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10 Clues I Became Canadian

Canadian Bear Bought In Winnipeg
Canadian Bear Bought In Winnipeg

I know that I’m still a little bit French, but as time went by, I also adapted to my new home.

I officially became Canadian this summer and I have been living in this country for a little while now. I changed. I’m now a mix of two cultures, more even if you consider all the little quirks we picked up here and there while traveling.

Like many in Canada, I embrace the North American way of life while keeping some of my culture. Cultural integration, not assimilation.

Here is the list of ten clues that show my increasingly Canadian side.

PS: the bear wasn’t harmed in shooting this picture.

Weather Forecast: I watch the Weather Channel and actually care about the forecast. I even dress accordingly. In Canada, the weather is an important matter and can make a huge difference in your day. Weather changes are often brutal, from extremely hot to extremely cold, from mini-tornadoes to snow storm.

Casual Appearance: back in France, the first thing I used to do in the morning was to put on make-up. Only after that I would get up, pack my bag and go to school. I find Canadian women much less picky about looks. We dress warmly because it’s the only way to survive during the winter. It doesn’t mean that we look ugly, but let’s face it, cute little dresses and designer shoes are not gonna help. At work,  a lot of places are now scent-free, so forget about perfume. My skin is so dry in the winter that putting on make-up is a chore. and I’m afraid that if I wear mascara during the coldest months, my eyelashes will stuck together.

Grocery Shopping: if I want wine, I go the LCBO, if I want beer, I head to the Beer Store. Anyway, I know that booze isn’t sold in supermarkets. I know that milk comes in bags, I use maple syrup to sweeten my yogurt and pecan pies are one of my favorite delicacy. And I can’t remember the last time I bought a baguette — oh, let me think… yep, must have been on the other side of the Atlantic Ocean.

Credit Cards: like a true North American, I have credit cards. It started with one, and then the bank gave me another one. I have some crazy high limits on both of them even though I barely use them and my annual salary isn’t great. I pay my balance every month so that makes me a bad customer I guess. I don’t have debts and don’t want to create any.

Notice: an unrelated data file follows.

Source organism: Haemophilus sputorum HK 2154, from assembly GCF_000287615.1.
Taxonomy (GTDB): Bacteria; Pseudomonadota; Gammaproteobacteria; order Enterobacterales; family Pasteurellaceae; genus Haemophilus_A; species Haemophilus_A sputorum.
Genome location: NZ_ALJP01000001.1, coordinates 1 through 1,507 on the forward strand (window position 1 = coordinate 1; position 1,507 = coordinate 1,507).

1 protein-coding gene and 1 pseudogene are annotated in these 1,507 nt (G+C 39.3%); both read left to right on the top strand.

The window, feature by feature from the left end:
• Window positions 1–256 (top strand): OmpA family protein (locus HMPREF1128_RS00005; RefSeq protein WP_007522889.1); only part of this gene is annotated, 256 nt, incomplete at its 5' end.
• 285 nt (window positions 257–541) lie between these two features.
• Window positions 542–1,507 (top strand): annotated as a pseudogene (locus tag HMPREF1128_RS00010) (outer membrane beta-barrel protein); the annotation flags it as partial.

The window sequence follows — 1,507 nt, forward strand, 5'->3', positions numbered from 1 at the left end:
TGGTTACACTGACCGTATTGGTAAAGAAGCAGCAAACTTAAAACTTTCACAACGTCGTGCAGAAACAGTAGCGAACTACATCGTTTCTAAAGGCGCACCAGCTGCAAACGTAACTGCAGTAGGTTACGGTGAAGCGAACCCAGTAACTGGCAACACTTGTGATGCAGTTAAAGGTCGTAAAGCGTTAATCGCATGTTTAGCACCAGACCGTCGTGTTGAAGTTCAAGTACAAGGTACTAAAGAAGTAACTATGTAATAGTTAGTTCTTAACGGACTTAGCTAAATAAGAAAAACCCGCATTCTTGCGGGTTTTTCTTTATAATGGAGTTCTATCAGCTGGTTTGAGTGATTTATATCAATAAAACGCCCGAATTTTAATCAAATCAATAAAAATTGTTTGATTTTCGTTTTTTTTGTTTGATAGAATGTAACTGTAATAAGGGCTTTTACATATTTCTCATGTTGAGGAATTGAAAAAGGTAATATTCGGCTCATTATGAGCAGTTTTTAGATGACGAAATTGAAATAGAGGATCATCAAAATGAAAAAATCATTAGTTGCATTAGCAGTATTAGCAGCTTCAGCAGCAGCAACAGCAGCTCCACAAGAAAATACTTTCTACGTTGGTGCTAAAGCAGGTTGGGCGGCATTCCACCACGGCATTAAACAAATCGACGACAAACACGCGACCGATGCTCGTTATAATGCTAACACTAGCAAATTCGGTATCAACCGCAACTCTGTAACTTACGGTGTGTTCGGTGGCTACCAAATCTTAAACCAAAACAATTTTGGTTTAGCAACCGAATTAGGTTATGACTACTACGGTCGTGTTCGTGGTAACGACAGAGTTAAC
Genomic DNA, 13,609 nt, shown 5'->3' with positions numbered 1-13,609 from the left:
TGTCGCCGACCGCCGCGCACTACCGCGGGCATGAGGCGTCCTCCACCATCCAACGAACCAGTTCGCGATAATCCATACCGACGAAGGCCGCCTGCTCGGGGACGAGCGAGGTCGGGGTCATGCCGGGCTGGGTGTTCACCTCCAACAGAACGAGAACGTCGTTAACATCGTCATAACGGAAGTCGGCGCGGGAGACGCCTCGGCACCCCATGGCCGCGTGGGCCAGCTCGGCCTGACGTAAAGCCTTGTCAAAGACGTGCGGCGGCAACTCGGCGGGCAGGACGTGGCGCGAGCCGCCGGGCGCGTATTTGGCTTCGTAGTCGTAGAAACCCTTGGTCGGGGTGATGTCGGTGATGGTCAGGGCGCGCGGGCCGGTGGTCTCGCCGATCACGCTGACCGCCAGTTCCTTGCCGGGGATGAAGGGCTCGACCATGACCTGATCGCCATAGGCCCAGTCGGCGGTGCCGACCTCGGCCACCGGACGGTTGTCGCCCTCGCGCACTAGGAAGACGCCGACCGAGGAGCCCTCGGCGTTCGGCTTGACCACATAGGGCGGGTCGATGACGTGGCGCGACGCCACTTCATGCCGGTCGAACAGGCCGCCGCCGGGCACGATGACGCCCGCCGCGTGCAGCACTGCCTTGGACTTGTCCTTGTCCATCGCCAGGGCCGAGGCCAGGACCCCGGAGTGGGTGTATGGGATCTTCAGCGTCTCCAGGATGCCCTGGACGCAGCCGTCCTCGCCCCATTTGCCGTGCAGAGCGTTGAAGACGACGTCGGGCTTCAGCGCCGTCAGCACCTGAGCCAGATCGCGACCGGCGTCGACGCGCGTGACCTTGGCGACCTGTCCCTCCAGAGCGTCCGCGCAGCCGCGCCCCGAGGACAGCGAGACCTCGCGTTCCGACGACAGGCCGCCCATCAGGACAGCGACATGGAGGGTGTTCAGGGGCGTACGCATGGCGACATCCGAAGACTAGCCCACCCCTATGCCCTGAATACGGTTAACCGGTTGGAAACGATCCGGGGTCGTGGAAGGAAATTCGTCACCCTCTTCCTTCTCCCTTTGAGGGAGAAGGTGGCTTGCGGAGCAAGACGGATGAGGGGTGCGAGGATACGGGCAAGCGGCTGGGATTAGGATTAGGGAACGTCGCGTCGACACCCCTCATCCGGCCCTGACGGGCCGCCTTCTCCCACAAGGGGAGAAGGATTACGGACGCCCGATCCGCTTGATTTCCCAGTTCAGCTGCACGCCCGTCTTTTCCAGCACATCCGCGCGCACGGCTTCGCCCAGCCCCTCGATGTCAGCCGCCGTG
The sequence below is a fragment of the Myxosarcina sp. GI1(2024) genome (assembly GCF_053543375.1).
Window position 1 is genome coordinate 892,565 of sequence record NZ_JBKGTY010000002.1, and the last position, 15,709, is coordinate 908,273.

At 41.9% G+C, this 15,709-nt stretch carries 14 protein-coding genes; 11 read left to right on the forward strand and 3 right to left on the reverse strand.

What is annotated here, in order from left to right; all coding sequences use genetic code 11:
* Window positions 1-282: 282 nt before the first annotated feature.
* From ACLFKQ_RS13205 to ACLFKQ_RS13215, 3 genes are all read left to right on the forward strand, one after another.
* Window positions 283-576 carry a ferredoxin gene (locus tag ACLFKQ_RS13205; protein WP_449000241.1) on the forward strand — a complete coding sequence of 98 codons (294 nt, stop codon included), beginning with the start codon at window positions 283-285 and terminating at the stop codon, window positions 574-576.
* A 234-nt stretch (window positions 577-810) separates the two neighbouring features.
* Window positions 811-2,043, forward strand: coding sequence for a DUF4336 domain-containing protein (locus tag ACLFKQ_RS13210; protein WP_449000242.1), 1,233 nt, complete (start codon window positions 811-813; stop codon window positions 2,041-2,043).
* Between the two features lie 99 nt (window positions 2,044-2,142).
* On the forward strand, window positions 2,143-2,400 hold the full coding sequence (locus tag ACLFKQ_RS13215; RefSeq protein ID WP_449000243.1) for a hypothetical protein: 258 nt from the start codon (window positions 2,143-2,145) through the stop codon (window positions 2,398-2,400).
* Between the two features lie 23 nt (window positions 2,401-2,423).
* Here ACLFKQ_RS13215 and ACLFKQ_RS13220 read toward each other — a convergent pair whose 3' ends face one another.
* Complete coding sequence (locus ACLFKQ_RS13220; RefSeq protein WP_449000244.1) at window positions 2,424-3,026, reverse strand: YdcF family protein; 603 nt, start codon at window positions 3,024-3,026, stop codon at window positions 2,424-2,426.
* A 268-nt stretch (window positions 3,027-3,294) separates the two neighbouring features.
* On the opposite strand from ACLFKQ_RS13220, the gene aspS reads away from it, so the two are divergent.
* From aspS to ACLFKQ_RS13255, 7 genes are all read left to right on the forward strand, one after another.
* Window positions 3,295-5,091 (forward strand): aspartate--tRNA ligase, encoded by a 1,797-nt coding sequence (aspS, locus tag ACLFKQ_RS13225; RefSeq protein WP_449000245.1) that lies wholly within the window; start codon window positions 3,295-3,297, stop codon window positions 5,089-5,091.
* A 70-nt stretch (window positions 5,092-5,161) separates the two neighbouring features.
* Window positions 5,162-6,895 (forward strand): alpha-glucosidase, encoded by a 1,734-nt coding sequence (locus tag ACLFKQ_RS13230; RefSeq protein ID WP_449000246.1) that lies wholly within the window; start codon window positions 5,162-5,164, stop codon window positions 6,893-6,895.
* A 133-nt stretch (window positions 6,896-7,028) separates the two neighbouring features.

Canadianism Knowledge: I celebrate July 1st and know that our Thanksgiving is before the American Thanksgiving. I know who Terry Fox, Pierre-Elliott Trudeau and Wayne Gretzky are. And I know better than mentioning the 1995 referendum to a die-hard Quebec separatist.

Apologizing: I have been told that Canadians apologize a lot, and I’m really sorry about that. Eh. I’m so Canadian that I lost my French bitchiness: when I go back to France, people jump the queue in front of me and I apologize about that. I even caught myself saying sorry to someone who had stepped on my foot in the subway in Paris.Canadians are used to this kind of over-politeness but French think I’m weird and not assertive enough.

Cigarettes: I smoke Canadian brands unless my friends are nice enough to bring me cartons of American cigarettes when traveling. Not Native brands though. American cigarettes can’t be find easily here and they don’t taste the same. So I’m stuck with a whole range of weird, absolutely unknown local brands such as DuMaurier and Players.

English and French: I can speak both at the same time. Like “I take a decision about going to the dépanneur now or later”, or “j’vais driver downtown anywé”. And people understand perfectly. Sometimes, it’s actually the only way to be understood by people.

Hockey: although I’m not the biggest fan around, I have been to a few hockey games, have cheered for a team, I know the rules and the lingo. Considering hockey is a sport that most Europeans (not including Scandinavia) don’t know, it is definitely a proof of my canadianization.

Daily Life: I know that there is no mail delivery on Saturday. I’m comfortable going shopping well past 7:00 pm because shops are open, unlike in France. Hell, I even shop on Sundays! Pharmacies are open 24/7 and they even sell food and drinks. There are hundreds of TV channel to choose from, not just five… but the number of commercial is proportionally higher and more annoying. I can turn right at the red light when driving and I can shovel snow if need. I know life in Canada!

For this meme, I tag Bluefish, our new Canadian expat in Denmark!

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